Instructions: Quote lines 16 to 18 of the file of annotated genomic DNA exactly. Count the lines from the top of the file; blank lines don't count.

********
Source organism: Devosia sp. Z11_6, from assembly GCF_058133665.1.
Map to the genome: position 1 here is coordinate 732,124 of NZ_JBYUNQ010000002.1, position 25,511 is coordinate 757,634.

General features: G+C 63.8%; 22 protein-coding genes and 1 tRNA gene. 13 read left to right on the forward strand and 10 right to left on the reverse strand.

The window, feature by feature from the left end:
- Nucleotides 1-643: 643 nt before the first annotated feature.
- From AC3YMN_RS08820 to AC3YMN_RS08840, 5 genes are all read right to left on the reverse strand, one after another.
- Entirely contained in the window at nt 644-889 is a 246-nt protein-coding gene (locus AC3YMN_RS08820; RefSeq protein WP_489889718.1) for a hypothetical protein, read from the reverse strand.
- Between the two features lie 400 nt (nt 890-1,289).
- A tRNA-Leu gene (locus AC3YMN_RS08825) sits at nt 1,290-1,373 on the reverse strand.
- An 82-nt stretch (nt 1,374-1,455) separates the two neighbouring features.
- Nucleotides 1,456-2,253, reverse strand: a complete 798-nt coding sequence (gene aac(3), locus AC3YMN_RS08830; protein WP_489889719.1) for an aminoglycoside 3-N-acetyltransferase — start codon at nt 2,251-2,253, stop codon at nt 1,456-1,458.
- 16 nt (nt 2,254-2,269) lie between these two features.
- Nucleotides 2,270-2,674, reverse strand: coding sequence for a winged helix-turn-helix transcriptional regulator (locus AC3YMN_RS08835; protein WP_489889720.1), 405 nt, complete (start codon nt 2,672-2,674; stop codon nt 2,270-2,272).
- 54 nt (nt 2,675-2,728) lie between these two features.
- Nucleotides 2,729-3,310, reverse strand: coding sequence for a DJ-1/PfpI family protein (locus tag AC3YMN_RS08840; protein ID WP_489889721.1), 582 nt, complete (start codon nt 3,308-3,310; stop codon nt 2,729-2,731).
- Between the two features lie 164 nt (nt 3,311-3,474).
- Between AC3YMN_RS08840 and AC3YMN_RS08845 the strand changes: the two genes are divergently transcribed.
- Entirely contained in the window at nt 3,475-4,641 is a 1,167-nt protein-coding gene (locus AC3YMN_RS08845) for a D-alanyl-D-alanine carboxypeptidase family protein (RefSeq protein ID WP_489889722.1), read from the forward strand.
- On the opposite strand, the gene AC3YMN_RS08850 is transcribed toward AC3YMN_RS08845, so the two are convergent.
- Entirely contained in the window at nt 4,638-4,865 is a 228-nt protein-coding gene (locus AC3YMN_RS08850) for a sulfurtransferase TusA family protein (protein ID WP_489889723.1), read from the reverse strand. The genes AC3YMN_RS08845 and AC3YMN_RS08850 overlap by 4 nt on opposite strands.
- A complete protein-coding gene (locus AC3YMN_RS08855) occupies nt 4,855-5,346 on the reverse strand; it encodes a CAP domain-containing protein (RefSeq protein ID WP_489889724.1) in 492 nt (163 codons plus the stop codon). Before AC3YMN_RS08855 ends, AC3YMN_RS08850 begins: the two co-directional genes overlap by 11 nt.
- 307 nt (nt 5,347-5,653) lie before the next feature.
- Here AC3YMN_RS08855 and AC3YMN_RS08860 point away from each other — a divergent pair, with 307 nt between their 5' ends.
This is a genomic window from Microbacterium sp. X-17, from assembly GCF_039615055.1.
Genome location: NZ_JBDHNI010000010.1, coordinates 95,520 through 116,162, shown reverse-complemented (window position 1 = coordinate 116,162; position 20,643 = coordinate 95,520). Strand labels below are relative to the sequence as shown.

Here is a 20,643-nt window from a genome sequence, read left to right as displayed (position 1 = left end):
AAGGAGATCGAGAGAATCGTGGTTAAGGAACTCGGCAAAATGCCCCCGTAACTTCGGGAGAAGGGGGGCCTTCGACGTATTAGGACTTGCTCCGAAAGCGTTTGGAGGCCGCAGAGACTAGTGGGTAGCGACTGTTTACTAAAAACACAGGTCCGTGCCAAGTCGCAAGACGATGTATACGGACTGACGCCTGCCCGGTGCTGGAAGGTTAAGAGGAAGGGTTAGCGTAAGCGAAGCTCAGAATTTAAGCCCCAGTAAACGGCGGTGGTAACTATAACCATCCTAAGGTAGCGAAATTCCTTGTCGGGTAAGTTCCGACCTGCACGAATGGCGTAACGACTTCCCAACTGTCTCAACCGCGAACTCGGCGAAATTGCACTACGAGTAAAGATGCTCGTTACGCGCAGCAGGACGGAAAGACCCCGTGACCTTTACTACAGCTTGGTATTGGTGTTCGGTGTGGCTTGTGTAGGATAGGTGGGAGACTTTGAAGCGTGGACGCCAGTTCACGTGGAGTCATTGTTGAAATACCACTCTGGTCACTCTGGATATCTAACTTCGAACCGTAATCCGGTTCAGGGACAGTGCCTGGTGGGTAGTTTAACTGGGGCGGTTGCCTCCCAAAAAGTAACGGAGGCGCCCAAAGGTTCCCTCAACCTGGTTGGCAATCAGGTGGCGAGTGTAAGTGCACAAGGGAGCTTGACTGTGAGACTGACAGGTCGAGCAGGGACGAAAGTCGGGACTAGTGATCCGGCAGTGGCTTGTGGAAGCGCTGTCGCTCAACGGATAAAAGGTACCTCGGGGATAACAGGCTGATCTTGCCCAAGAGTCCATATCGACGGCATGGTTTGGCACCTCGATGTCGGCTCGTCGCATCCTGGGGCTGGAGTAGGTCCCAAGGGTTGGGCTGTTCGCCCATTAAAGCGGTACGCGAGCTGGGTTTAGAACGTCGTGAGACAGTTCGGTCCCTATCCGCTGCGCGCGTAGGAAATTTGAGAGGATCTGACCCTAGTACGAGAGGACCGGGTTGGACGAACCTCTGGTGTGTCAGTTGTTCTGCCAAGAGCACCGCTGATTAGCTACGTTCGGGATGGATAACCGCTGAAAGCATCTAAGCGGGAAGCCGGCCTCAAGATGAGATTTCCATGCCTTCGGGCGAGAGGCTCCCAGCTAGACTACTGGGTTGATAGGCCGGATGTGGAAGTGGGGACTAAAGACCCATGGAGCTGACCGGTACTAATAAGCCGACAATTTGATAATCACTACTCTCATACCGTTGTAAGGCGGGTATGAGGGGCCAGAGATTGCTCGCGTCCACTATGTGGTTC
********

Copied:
- Between the two features lie 164 nt (nt 3,311-3,474).
- Between AC3YMN_RS08840 and AC3YMN_RS08845 the strand changes: the two genes are divergently transcribed.
- Entirely contained in the window at nt 3,475-4,641 is a 1,167-nt protein-coding gene (locus AC3YMN_RS08845) for a D-alanyl-D-alanine carboxypeptidase family protein (RefSeq protein ID WP_489889722.1), read from the forward strand.